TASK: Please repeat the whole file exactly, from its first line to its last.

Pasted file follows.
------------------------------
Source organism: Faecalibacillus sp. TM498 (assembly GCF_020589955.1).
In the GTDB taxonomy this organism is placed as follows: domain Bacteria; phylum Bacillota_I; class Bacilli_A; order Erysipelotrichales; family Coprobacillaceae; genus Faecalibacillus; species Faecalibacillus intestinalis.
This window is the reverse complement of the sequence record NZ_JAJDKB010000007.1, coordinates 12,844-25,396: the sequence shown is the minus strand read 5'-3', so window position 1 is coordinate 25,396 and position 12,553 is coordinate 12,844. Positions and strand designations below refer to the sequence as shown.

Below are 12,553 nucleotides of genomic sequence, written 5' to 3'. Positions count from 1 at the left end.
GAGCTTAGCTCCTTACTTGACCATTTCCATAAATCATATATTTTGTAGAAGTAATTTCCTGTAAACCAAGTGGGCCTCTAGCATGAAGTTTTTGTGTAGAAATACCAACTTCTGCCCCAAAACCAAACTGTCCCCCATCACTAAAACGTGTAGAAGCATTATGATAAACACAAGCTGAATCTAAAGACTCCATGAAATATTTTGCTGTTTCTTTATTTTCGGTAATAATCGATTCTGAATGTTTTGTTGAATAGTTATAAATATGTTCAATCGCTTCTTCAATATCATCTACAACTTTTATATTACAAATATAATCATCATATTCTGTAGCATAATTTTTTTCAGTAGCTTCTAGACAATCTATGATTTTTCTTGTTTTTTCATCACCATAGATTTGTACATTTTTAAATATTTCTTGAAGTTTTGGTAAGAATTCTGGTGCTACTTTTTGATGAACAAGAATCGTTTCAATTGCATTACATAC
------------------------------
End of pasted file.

Source organism: Faecalibacillus sp. TM498 (assembly GCF_020589955.1).
In the GTDB taxonomy this organism is placed as follows: domain Bacteria; phylum Bacillota_I; class Bacilli_A; order Erysipelotrichales; family Coprobacillaceae; genus Faecalibacillus; species Faecalibacillus intestinalis.
This window is the reverse complement of the sequence record NZ_JAJDKB010000007.1, coordinates 12,844-25,396: the sequence shown is the minus strand read 5'-3', so window position 1 is coordinate 25,396 and position 12,553 is coordinate 12,844. Positions and strand designations below refer to the sequence as shown.

Below are 12,553 nucleotides of genomic sequence, written 5' to 3'. Positions count from 1 at the left end.
GAGCTTAGCTCCTTACTTGACCATTTCCATAAATCATATATTTTGTAGAAGTAATTTCCTGTAAACCAAGTGGGCCTCTAGCATGAAGTTTTTGTGTAGAAATACCAACTTCTGCCCCAAAACCAAACTGTCCCCCATCACTAAAACGTGTAGAAGCATTATGATAAACACAAGCTGAATCTAAAGACTCCATGAAATATTTTGCTGTTTCTTTATTTTCGGTAATAATCGATTCTGAATGTTTTGTTGAATAGTTATAAATATGTTCAATCGCTTCTTCAATATCATCTACAACTTTTATATTACAAATATAATCATCATATTCTGTAGCATAATTTTTTTCAGTAGCTTCTAGACAATCTATGATTTTTCTTGTTTTTTCATCACCATAGATTTGTACATTTTTAAATATTTCTTGAAGTTTTGGTAAGAATTCTGGTGCTACTTTTTGATGAACAAGAATCGTTTCAATTGCATTACATAC